BURN NOTICE: Thursday 9PM on USA
USA Network is beginning to clean its programming house, with tonight marking the beginning of the 7th and final season of BURN NOTICE (the exit of veteran Psych is expected not to be far behind), and the arrival of the new Graceland. Burn Notice has been a stalwart performer for USA, but its formula has been getting ragged, and it’s become fair time to bid the show adieu.
At least initially, the new season has some promise of freshening things up a bit. The premiere, written by series creator Matt Nix and directed by Stephen Surjik, picks up (after some prologue material) nine months after we last saw Michael Westen (Jeffrey Donovan) and his band of ex-spies, girlfriend Fiona Glenanne (Gabrielle Anwar), BFF Sam Axe (Bruce Campbell) and Jesse Porter (Coby Bell)–not to mention Michael’s mother and occasional operative Maddie (Sharon Gless). At that time, Michael had made the latest of the many deals that he’s done with the CIA to keep the show going all these years, in this case protecting the rest of the group from prison for their various crimes in exchange for undertaking yet another shadowy mission. In this case, though, his repeated failure to get out and stay out of the business has (temporarily, no doubt) frosted over his relationship with Fiona.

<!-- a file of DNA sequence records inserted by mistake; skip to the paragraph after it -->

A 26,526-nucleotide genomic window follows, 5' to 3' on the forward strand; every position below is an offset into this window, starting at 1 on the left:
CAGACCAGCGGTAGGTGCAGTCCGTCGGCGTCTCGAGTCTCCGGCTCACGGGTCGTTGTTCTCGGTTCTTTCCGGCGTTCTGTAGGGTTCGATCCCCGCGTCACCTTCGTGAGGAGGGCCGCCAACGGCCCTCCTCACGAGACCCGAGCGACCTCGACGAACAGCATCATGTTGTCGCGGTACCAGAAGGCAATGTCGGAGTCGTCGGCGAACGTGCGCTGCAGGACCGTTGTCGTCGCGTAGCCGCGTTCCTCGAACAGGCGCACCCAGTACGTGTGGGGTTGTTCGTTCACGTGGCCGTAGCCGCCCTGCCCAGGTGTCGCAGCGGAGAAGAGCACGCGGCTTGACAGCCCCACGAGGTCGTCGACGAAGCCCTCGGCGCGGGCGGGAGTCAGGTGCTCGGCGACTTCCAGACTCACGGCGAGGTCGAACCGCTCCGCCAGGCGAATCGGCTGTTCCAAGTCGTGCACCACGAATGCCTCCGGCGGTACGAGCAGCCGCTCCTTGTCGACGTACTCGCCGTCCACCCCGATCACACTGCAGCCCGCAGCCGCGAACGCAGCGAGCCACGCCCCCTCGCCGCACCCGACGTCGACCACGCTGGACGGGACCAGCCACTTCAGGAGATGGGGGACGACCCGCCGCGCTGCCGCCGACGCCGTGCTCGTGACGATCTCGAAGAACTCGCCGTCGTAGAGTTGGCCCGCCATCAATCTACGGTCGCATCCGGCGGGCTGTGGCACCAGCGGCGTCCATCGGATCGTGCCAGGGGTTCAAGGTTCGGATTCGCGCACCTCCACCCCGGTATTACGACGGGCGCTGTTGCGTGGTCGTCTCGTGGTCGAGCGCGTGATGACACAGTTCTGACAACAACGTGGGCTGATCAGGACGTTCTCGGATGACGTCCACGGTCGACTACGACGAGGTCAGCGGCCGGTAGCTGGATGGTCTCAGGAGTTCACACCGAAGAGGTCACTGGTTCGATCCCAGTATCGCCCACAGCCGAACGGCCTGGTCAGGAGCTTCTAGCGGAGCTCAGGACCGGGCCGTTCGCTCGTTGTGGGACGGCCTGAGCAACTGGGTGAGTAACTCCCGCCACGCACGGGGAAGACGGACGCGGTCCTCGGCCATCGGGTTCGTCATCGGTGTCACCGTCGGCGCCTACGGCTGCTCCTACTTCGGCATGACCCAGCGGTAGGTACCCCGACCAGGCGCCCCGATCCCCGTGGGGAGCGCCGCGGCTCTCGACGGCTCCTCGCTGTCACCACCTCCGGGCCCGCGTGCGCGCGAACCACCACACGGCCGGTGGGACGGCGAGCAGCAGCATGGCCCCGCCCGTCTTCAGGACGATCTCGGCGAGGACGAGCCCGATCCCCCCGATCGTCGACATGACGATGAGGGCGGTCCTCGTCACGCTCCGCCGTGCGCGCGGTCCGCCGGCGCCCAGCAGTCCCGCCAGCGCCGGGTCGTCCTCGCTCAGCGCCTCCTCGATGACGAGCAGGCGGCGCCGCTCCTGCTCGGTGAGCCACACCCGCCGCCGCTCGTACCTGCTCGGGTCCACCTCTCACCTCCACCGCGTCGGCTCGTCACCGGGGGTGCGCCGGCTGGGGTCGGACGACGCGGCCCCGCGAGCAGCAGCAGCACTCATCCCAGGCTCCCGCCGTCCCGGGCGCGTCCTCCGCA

Anyway, we’ve now found out that his new minder is Strong (Jack Coleman), and his new target is Randall Burke (in an odd bit of Heroes synergy, Adrian Pasdar). Michael’s been in the Dominican Republic ever since, drinking and fighting back-room MMA matches as part of his cover, and finally Burke emerges from the shadows to bring him in, for purposes as-yet unclear but certainly evil (in the premiere, Michael’s duty was to help blow up a security firm). Meanwhile, a mysterious Australian back in Miami is interrogating everyone about just what Michael is doing these days. It’s not clear just how much of the season will be devoted to the Strong/Burke storyline, but for the moment it frees the show from its scam-of-the-week plots, always the most run-of-the-mill part of the show. An amusing addition is that Fiona has a new job as a bounty hunter, and has acquired a hunky young boyfriend/partner, which will certainly lead to complications for a few episodes. A less hopeful sign: Maddie is trying to adopt her young grandson, the boy of Michael’s brother who was killed last season. If a newly-arrived child character is going to be a significant part of this season, Burn Notice will truly have jumped the proverbial killer fish before it heads to the showers.
It’s nice to see a break in the show’s usual architecture, but we’ve encountered so many characters like Strong and Burke over the years, enigmatically untrustworthy CIA officials and dangerous terrorists/cartel members/etc, that it’s hard to get very excited by two more. Even Michael’s matter-of-fact spycraft narration has become a familiar mannerism. Everyone on Burn Notice does their job very professionally, from the cast to the stunt coordinators, and now, with the prospect of a final season, one hopes that the show will really shake itself up over the course of the these last 13 episodes and leave on a high note. The series, and its fans, deserve that.